Forcillo case reveals shifting attitude toward cops' dealing with those in crisis

TORONTO -- A guilty finding against a Toronto police officer who gunned down a knife-wielding teen on an empty streetcar suggests the public has become more sensitive toward how police deal with those in crisis, some experts said Tuesday.

See Full Article

At the same time, they said, the prosecution of Const. James Forcillo has highlighted the need to address systemic issues around police training and the funding of mental health services.

"The public no longer has an appetite for police simply saying, 'This is use of force'," said Frances Jewell, executive director with the Mental Health Rights Coalition in Hamilton.

"The conversation has started but there's a disconnect between what police are saying has changed and what has changed."

In what has been described as a "compromise" verdict, a jury acquitted Forcillo on Monday of second-degree murder for shooting Sammy Yatim, 18, but found him guilty of attempted murder for continuing to fire after the dying teen had fallen to the floor.

Forcillo's union warned the verdict would put officers at further risk by causing them to hesitate before responding to dangerous situations. On the other hand, the lawyer for Yatim's family suggested too many officers have been literally getting away with murder by claiming self-defence.

Dorothy Cotton, a forensic psychologist in Kingston, Ont., said the verdict is a sign attitudes toward the mentally ill -- and police accountability -- have shifted.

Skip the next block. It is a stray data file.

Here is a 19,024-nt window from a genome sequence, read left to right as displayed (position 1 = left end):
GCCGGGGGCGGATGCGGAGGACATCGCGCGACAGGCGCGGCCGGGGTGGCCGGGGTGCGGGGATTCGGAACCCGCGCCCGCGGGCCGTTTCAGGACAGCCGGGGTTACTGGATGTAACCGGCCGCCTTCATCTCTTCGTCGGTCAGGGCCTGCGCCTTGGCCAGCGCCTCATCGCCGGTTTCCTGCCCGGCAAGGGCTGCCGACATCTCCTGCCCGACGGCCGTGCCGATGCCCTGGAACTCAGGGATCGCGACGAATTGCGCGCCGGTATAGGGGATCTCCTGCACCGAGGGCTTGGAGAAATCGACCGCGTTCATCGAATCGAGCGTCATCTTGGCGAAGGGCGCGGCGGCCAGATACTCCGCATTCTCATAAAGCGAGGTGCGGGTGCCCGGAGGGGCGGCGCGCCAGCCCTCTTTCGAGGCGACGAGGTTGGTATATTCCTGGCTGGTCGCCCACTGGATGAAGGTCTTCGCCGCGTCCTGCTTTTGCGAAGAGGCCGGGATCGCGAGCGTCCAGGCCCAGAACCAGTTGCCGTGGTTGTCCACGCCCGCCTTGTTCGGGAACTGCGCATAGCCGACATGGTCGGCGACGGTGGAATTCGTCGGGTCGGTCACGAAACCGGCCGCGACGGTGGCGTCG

"The significance of this whole trial is really in the fact that there was a trial and he was found guilty of anything at all," said Cotton, who has worked with the Canadian Association of Chiefs of Police and the Mental Health Commission of Canada.

"In contrast to attitudes we had in the past toward people who appear to be crazy or out of their minds, society as a whole is saying that this is not the norm and we can't tolerate this any more."

Statistics Canada data show about one million interactions between police and people in some kind of mental health crisis each year. The vast majority end without serious incident. For others, however, the result is what advocates consider an unnecessary fatality as well as trauma for both the families and officers involved.

Advocates have long called for better police training for dealing with people in crisis. They insist officers should do everything possible to defuse a volatile situation before resorting to Tasers or firearms.

For their part, police insist they are doing what they can to help. In B.C., for example, new and seasoned officers are required to undergo training on dealing with the mentally ill. Other services say their training does emphasize de-escalation techniques.

Jewell, however, was skeptical, noting Forcillo barked orders and shot Yatim dead less than one minute after arriving on scene.

"Where on earth did they get the message that was a de-escalation technique?" she said. "I must say I'm jaded in that we hear that the changes will happen and yet they don't."

Still, training and accountability issues aside, mental health advocates say the Yatim killing -- and others like it -- demonstrate a crying need for more funding of supports for the mentally ill to avert potentially deadly confrontations with officers in the first place.

All too often, they note, people finding themselves on the wrong end of an officer's gun had tried unsuccessfully to find help for their worsening mental health.

A few years ago, for example, Richard Kachkar went on a rampage with a stolen snowplow, prompting Toronto police Sgt. Ryan Russell to open fire in an effort to stop him. In that tragic case, Russell was run down and killed. Kachkar, who for weeks had sparked concerns about his deteriorating behaviour, was found not criminally responsible.



Advertisements